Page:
Monday, May 19, 2014

This whole western trend toward tiny houses has always made me smirk. Not that its bad -- I am an advocate for downsizing, minimizing, living with less --but it's a bit curious that what we consider a small house, most of the world just considers a regular old home.

Where I lived in Honduras was a 15 minute walk to the nearest village. For some the neighboring village had no appeal. For me and a few other volunteers, walking through the woods past the village football field and along the two lane highway to the pulperia for hot coffee and sweet pan was a much needed, refreshing trip away from my work -- even if I had to walk through the rain to get there.

There's a lot missing from these villages; most lived without access to reliable jobs, heath care or an education beyond a one-room elementary school. But still, w
alking into town, women hung their laundry, cows passed us on the dirt road, chickens pecked in every backyard, and the dream of my perhaps one day life passed by me on my way to afternoon coffee. Every modest house housed a family, and in the backyard beside the chickens were mangoes trees, coconuts, mandarins, corn stalks growing from a small plot of land. They washed everything by hand, cooked everything by fire. It's a life that deserves no romanticism. It's hard. But walking through when the sun would set, it was also beautiful.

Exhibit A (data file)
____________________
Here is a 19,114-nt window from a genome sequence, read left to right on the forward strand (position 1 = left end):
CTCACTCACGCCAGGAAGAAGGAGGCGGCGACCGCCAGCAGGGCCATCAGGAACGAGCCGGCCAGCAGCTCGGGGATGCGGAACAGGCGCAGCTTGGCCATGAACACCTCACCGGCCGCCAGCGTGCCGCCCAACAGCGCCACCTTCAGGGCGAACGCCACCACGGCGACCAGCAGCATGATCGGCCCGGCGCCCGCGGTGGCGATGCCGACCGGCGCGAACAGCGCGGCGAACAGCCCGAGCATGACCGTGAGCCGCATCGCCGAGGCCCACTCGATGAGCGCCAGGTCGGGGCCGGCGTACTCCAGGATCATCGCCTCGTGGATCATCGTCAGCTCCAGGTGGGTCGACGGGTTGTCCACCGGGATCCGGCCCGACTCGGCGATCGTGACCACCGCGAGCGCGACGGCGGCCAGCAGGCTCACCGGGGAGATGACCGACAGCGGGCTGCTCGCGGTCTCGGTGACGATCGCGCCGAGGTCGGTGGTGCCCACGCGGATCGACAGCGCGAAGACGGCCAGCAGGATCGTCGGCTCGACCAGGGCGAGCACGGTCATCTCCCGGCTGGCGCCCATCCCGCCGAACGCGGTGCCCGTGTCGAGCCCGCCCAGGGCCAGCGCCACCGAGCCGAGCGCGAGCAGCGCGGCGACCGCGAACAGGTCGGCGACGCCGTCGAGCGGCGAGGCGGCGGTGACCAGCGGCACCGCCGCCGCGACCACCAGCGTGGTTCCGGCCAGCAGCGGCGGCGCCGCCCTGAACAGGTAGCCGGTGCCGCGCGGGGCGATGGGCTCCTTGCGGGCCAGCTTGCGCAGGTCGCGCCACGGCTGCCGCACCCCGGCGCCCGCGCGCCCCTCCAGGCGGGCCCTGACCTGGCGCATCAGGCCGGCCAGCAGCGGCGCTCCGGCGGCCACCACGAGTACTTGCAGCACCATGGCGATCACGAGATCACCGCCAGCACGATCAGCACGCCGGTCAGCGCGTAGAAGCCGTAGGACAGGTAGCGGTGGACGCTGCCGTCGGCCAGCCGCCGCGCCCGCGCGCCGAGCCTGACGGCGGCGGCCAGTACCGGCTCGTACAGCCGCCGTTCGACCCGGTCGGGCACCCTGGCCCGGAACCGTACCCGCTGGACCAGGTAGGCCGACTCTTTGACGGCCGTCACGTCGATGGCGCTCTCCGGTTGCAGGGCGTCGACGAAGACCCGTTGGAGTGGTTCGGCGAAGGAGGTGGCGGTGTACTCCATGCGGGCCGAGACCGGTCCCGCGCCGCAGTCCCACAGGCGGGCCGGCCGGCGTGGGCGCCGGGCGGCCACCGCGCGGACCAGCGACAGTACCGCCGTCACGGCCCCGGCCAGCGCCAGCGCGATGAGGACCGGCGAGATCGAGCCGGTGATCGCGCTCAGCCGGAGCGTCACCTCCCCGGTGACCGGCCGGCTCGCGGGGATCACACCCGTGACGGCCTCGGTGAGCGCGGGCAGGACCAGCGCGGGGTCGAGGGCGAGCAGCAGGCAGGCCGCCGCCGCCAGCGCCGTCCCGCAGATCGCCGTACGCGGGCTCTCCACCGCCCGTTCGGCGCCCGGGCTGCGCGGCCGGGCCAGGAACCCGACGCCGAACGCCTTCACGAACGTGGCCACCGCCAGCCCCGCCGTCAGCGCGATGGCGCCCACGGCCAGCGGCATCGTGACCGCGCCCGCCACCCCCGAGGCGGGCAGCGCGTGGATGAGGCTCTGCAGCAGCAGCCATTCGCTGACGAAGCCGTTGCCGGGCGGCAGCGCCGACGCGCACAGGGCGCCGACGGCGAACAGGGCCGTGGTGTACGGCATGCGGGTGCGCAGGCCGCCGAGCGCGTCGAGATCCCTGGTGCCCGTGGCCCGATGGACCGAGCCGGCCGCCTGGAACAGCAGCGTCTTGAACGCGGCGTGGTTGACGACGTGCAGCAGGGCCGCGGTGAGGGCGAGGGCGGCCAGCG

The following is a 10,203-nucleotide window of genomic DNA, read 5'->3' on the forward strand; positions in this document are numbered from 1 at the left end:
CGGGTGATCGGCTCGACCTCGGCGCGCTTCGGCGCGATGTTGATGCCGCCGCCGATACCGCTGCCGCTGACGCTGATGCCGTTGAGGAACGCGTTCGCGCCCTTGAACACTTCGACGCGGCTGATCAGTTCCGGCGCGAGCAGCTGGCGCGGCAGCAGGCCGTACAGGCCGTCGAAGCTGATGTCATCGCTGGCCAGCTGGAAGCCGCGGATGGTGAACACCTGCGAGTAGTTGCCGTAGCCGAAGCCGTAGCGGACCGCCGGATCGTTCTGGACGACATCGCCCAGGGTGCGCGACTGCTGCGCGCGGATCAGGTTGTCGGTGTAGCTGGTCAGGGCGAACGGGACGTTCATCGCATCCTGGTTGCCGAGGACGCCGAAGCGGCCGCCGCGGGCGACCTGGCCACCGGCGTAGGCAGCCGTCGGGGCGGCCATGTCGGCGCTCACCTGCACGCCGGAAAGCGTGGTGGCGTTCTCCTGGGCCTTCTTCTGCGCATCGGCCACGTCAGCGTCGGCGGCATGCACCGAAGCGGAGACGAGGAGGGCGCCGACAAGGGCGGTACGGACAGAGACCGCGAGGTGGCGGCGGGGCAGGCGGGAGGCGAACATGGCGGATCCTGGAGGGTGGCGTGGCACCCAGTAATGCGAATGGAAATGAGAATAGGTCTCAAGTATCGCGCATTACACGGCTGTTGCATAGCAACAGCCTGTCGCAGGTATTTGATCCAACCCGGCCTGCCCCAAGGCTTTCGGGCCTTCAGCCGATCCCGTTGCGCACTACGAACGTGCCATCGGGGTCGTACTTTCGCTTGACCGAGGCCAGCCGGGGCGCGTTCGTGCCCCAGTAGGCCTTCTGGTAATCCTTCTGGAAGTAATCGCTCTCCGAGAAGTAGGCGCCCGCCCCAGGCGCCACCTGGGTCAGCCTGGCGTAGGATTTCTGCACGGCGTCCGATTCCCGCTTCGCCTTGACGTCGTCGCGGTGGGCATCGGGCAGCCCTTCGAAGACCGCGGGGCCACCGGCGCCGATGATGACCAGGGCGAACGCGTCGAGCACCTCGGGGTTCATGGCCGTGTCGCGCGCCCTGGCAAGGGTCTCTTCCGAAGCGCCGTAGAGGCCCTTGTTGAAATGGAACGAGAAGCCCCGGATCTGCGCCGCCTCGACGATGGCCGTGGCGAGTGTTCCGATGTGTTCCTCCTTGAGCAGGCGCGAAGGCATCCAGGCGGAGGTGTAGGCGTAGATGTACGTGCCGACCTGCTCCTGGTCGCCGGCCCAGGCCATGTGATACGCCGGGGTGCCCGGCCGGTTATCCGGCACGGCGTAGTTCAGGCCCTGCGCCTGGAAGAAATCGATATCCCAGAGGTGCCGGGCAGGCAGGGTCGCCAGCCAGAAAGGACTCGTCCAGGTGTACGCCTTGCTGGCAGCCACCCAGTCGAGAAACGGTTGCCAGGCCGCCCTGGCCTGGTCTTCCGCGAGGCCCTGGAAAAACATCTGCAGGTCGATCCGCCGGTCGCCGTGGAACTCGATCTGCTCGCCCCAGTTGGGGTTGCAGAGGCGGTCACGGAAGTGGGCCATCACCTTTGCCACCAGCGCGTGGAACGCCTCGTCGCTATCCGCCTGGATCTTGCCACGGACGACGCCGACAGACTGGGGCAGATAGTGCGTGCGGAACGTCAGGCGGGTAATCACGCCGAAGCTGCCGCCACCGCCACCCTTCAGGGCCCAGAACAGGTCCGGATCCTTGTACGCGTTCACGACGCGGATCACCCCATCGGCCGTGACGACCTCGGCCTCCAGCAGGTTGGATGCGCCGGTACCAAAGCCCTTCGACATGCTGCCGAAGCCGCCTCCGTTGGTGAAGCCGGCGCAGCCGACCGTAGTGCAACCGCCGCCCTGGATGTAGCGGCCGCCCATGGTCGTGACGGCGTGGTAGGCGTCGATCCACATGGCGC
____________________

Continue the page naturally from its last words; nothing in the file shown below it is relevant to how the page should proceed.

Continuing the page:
(You know, I don't think there's a more articulate way to sum up my internal thoughts and dilemmas about the rural world than this New Yorker article about a new highway built in India.)

I am now home, reading Mortiz Thomsen's "The Farm on the River of Emeralds". Thomsen was a Peace Corps volunteer in the sixties who wrote about his four years attempting service in an Ecuadorian village in "Living Poor". 

I read that book before going to Honduras and accordingly, read his book about living on a farm in Ecuador four years after his Peace Corps stint now that I've returned. I've been going through the last chapter ten pages at time, partly because I can't bear for it to end and partly because it's so emotionally hard that I'm not capable of too much at one time. The last passage I read, I had to put it down and then quickly after, scan the page so I'd never forget it. After four years into farming a piece of land, he started to look at the neighboring land, wondering if purchasing it and starting perfectly anew, moving toward a greater degree of isolation and simplicity, will answer his problems. His final verdict?

"How stupid to think things were different over there," he wrote, "and that its isolation by a band of muddy water might have preserved it from contamination."

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